In this chapter, Betty Rosen who is a teacher and storyteller, writes about the magic of storytelling. For those of us who feel safe with a book in our hands, reading this chapter may give us the confidence to let go of the book and engage in the dangerous but immensely rewarding task of telling rather than reading.
I had finished telling my story ten minutes before. Most of the children were playing outside or had gone into the dining hall. The classroom door opened and Sumita, aged six, armed, literally and metaphorically, with her best friend, sidled up and inched her way between me and the class teacher. 'Was that true, then, miss?' she whispered, 'Was it true what you told us?'
True? I might have been telling them stories about myself from my own child' hood days-or motherhood days, or grandmotherhood days, or personhood days. Such stories we all have. They may not be true in detail-memory or wishful-thinking or both can play tricks on us-but they are true in principle, which is what counts. Such stories make storytellers of us all, every day-you and me and them. Such stories have the right to a daily place in the nursery and infants' schoolroom: adults must tell their own stories if they are to elicit stories from the lives occupied by the children they care for. Personal experience is the class- or nursery-room's strongest resource. Each child has expert knowledge of her/his own life: it's easiest to become articulate about what you know best. And you know your own life is real. But the story I had just told Sumita's class was a different sort. This one was about a lonely fisherman who stole a mermaid's magic garment as she sat singing on a rock. He fell in love with her, of course, even though she had her back to him, for such was the beauty of her lovely voice. He knew, like all the people in that part of Donegal, that without her magic cloth she was but a woman, unable to return to the water and obliged to follow the thief, even to the end of the world. But this mermaid needs to walk on her two little feet only as far as the fisherman's thatched, whitewashed cottage in the hamlet on the cliff top where the other fisherfolk live.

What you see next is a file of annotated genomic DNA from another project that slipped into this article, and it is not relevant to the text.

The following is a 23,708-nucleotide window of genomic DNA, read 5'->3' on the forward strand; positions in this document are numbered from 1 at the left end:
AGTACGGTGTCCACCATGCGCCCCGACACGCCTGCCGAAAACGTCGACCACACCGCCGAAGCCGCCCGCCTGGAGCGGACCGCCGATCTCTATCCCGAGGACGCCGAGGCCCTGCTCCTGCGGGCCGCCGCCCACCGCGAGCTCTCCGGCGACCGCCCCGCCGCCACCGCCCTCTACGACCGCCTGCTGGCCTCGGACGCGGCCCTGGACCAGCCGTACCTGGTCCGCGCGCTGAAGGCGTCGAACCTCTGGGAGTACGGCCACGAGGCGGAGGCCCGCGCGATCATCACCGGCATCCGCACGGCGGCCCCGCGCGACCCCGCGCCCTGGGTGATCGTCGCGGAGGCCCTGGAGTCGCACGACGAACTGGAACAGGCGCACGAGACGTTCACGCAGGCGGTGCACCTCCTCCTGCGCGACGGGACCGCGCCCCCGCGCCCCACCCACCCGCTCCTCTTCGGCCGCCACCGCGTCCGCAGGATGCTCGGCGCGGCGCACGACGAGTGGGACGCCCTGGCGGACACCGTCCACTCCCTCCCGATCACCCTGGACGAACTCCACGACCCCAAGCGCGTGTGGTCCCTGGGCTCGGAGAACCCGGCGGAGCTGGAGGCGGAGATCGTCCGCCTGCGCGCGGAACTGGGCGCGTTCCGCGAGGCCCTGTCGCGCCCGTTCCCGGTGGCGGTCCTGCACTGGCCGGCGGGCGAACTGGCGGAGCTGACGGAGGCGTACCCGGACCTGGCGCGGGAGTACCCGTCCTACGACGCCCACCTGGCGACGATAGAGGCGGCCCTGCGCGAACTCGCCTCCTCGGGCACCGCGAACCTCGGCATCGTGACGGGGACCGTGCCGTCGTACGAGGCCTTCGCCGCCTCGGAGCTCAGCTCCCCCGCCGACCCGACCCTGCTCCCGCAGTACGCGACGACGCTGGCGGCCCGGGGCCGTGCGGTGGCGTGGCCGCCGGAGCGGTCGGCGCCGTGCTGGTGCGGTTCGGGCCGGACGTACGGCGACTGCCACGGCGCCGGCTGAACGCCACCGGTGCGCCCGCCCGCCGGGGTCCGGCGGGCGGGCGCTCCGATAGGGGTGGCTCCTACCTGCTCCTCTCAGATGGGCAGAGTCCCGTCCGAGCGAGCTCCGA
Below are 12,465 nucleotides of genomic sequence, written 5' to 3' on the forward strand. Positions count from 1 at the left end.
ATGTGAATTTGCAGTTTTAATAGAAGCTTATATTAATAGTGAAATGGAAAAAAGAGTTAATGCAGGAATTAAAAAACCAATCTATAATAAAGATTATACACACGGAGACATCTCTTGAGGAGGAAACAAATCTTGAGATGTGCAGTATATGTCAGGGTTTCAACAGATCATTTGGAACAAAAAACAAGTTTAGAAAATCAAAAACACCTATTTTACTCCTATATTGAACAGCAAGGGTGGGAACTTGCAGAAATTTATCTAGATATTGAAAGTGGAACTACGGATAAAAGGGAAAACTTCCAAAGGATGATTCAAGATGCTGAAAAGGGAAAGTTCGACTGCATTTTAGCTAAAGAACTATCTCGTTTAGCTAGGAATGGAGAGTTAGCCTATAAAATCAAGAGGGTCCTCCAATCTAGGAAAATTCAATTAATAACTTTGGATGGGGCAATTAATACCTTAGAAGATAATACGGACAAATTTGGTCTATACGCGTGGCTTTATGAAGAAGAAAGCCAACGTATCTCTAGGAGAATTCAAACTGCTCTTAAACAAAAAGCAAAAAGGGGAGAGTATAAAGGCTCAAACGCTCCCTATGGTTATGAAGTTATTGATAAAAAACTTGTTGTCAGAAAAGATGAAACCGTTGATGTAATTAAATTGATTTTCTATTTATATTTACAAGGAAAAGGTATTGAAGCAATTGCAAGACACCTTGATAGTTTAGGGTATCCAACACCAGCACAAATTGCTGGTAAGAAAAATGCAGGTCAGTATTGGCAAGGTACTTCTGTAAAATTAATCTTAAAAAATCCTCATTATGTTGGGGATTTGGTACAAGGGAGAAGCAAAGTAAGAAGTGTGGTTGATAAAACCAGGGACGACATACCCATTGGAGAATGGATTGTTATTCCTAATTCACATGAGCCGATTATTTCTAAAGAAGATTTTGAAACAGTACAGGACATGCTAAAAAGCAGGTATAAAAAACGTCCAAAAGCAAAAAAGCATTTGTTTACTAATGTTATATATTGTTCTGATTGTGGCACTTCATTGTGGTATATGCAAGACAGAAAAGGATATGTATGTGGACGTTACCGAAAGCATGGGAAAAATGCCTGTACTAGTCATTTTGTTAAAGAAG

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Publication information: Book title: The Early Years: A Reader. Contributors: Sandra Smidt - Editor. Publisher: Routledge. Place of publication: London. Publication year: 1998. Page number: 153.
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